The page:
De facto rationing of medical care to some Americans has already begun, many medical experts says. Preliminary results of a study under way into the effects of the current medical-liability crisis support the view. The Medical Professional Liability Study, which focuses on obstetrical care, is being conducted by the Institute of Medicine of the National Academy of Sciences. Members of the study include ``almost equal numbers of lawyers, doctors, and people from the insurance industry,'' says Dr. Roger J. Bulger, the study chairman.
``Preliminary indications,'' study director Victoria P. Rostow says, are that the impact of the high costs of liability insurance ``is, in fact, affecting care'' to poor women. Obstetricians increasingly report they are no longer providing care to women for whom medicaid is paying, or for high-risk women. US governors report that medicaid programs in many states have faced ``significant problems'' in obtaining access to obstetrical care for the poor, she says.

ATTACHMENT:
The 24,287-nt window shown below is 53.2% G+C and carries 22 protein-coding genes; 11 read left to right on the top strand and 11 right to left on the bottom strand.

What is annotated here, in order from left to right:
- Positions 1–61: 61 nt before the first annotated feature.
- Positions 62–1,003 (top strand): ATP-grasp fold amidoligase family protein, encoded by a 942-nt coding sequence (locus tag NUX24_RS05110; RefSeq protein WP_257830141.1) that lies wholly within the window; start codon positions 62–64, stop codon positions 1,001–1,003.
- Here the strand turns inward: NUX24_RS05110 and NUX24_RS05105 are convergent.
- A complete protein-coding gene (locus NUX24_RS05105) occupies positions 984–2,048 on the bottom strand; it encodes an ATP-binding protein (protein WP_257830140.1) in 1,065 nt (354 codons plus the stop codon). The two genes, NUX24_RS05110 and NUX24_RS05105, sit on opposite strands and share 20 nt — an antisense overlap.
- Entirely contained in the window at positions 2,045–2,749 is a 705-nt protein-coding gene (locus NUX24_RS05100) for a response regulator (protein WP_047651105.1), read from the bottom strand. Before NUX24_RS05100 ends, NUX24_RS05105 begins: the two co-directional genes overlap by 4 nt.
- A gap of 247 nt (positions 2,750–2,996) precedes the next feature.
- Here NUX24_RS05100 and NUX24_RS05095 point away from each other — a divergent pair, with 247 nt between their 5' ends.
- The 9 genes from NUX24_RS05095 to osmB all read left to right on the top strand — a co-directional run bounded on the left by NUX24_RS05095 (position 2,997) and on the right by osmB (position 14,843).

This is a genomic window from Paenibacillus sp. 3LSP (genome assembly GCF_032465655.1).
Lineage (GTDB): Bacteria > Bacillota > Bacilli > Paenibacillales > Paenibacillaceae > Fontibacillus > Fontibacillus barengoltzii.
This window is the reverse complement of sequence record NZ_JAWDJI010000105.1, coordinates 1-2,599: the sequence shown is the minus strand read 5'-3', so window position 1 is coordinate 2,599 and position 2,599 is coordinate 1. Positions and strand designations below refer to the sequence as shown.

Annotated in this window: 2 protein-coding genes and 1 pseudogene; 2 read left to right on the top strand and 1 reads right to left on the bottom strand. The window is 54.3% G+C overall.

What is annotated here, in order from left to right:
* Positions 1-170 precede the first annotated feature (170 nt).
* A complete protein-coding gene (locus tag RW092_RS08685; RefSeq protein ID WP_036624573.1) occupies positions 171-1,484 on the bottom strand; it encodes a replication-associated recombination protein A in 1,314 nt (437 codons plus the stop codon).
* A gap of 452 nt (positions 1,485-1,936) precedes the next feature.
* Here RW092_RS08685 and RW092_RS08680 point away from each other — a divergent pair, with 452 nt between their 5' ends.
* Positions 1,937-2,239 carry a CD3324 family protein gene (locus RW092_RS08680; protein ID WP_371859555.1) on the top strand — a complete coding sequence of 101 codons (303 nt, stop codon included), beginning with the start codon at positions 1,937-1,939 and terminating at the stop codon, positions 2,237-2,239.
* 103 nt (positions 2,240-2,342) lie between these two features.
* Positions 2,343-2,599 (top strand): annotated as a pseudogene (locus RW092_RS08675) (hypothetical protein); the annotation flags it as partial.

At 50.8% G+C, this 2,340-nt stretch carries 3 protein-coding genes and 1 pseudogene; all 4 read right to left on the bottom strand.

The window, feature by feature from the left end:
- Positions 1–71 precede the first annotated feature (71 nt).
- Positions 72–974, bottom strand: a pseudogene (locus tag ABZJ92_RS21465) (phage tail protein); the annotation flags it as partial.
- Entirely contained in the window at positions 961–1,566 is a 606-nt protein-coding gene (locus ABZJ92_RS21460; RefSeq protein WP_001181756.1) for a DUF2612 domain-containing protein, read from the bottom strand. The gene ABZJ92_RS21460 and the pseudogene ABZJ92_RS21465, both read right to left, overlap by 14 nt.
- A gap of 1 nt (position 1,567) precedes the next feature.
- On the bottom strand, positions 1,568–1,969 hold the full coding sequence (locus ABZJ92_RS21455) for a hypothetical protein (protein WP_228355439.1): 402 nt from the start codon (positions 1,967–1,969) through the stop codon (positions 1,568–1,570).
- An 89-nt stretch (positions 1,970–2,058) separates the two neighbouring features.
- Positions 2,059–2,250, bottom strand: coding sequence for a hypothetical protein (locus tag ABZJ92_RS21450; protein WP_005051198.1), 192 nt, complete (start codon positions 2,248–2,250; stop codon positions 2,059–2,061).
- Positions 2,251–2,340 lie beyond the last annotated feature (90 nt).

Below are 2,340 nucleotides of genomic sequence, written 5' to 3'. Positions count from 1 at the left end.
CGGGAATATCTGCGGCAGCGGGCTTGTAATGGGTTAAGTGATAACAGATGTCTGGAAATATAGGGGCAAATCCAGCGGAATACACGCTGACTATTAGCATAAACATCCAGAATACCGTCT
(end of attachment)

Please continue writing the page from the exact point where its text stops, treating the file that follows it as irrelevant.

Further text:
In addition, Ms. Rostow says, there are ``significant access problems in rural areas'' for pregnant women. ``As many as 23 percent of family physicians,'' who provide much of the obstetrical care in rural areas, report that they have stopped providing it because of the high cost of obstetrical insurance.